This week saw two media giants embark into unfamiliar territory, as Comcast’s (CMCSA) Peacock streaming platform launched, while Netflix (NFLX) hit sudden turbulence after a lackluster second quarter earnings report.
The streaming giant missed on earnings estimates, but did beat on both revenue and global paid net subscribers. It also added over 10 million users last quarter (compared to the 8 million expected.)
But what seems to be spooking investors is the disappointing subscriber growth guidance the company issued for Q3 — with executives explaining in the shareholder letter that “growth is slowing as consumers get through the initial shock of Covid and social restrictions.” Investors pilloried the stock on the news, sending shares down nearly 7% at Friday’s close.
Historically, Netflix has provided conservative forecasts, with Manhattan Venture Partners analyst Santosh Rao telling Yahoo Finance that investors “really have to look long-term” when it comes to the platform giant’s place in the streaming wars.
“The whole secular trend is toward streaming, and these guys are in the right spot,” Rao added.
Simultaneously, Netflix also revealed that Chief Content Officer Ted Sarandos will be promoted to co-CEO, serving alongside current CEO Reed Hastings.
The move is an interesting one for the company, but it underscores the importance of original content in an overly-saturated streaming world.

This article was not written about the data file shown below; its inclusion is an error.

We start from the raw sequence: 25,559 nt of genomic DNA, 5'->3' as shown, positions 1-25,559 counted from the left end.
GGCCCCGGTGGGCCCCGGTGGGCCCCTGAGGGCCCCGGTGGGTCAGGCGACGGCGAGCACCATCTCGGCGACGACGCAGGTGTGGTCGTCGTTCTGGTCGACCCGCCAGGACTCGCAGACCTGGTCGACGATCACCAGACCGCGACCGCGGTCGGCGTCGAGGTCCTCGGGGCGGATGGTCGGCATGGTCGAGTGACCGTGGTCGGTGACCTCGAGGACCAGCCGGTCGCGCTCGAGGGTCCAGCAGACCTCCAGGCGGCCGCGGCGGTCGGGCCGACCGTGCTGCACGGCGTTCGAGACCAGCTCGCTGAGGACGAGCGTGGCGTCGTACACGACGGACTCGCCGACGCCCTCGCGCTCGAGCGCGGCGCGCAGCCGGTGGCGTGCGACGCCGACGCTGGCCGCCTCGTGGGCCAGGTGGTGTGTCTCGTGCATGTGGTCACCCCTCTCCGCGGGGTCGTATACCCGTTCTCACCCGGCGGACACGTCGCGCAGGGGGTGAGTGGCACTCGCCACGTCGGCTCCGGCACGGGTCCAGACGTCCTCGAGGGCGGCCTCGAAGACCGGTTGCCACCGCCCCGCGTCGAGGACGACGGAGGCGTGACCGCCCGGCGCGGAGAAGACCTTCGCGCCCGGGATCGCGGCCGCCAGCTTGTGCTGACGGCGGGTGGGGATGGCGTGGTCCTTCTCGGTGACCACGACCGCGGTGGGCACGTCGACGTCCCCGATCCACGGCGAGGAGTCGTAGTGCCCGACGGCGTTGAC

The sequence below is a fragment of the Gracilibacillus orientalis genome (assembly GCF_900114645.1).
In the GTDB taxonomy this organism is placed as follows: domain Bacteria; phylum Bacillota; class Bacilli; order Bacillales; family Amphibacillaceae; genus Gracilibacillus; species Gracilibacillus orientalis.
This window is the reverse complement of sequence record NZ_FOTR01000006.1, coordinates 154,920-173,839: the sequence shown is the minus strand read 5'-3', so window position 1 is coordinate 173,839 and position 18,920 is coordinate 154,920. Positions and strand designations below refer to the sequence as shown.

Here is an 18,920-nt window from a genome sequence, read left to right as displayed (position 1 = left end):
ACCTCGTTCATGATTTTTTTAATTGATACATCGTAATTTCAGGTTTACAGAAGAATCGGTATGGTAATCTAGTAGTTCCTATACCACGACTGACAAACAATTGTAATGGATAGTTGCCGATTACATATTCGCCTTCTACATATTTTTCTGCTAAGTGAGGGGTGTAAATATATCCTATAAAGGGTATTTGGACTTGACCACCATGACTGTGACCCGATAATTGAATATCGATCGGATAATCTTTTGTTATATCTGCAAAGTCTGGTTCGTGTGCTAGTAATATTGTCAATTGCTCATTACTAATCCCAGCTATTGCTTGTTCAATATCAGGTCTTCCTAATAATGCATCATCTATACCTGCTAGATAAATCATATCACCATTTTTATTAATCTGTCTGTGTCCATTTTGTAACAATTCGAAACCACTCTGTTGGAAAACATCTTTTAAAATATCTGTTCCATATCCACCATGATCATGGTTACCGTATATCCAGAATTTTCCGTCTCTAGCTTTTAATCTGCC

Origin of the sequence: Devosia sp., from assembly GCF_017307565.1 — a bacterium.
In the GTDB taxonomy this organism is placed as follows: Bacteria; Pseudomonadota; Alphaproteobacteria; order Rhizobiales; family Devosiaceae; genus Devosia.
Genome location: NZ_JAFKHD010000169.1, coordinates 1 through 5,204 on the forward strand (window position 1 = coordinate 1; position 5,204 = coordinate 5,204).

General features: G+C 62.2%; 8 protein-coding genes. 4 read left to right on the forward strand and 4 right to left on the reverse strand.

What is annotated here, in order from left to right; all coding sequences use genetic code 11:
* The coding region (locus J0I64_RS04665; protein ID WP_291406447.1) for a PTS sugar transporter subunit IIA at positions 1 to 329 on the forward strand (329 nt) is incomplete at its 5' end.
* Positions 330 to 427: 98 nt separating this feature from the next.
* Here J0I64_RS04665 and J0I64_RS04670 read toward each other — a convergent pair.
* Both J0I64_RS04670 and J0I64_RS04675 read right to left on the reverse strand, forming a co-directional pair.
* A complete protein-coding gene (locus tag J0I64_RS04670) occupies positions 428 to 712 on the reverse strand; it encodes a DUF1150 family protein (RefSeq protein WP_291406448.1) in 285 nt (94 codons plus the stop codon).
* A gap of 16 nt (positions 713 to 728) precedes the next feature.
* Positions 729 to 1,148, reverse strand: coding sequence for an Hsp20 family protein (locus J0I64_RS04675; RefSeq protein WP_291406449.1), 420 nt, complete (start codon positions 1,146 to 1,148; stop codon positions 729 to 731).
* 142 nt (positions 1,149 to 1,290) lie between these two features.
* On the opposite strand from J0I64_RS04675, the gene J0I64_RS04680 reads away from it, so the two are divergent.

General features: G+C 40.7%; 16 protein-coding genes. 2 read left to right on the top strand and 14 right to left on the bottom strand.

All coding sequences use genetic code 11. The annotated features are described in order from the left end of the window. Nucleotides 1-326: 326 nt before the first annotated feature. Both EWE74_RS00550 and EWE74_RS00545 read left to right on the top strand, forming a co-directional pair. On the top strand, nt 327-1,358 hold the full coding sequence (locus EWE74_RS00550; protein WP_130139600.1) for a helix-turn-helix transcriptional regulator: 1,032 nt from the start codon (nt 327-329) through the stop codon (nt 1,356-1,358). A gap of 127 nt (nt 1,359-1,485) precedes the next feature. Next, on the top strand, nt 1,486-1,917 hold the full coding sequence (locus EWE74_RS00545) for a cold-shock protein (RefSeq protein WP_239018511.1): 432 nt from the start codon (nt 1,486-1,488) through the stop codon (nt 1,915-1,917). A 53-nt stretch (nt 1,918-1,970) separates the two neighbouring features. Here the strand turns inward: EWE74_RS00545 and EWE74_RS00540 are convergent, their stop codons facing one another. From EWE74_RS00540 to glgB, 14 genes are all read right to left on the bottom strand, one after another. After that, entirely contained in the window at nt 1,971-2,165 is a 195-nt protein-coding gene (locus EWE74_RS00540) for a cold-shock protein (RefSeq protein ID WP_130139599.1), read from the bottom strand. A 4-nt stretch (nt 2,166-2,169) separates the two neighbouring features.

Sarandos, who frequently strikes up partnerships with TV studios and production houses, is known as the behind-the-scenes dealmaker for the platform. He is largely seen as the unofficial face of Netflix — especially in Hollywood.
But despite the change, Hastings has doubled down on the fact that this isn’t a sign he’ll be departing the company any time soon, explaining in a letter to shareholders that “Ted has been my partner for decades. This change makes formal what was already informal — that Ted and I share the leadership of Netflix.”
Meanwhile, the platform is eager to restart production after coronavirus delays. For 2021, Netflix said the pandemic will “lead to a more second half weighted content slate in terms of our big titles, although we anticipate the total number of originals for the full year will still be higher than 2020.”
It’s an encouraging sign as more competitors enter the space — with NBC’s Peacock officially making its streaming debut earlier this week.
The new platform, which is relying on a three-tier pricing strategy, is hoping its premium ad-supported offering will help drive growth. With Peacock’s pricing, you can choose one totally free tier with access to most of the content with ads; or pay $5 per month for access to the full catalog (also with ads), or $10 per month for no ads.
According to a recent survey by The Trade Desk, it’s a tactic that just might work, as more Americans seem to prefer watching ads rather than paying high subscription costs.
The survey found that 35% of millennial consumers would rather watch a free streaming service with advertising for a cheaper subscription, versus 31% who would prefer to pay for a subscription with no ads.
Additionally, 2 in 3 millennials would increase ads to cut monthly streaming costs, the survey found.
Alexandra is a Producer & Entertainment Correspondent at Yahoo Finance. Follow her on Twitter @alliecanal8193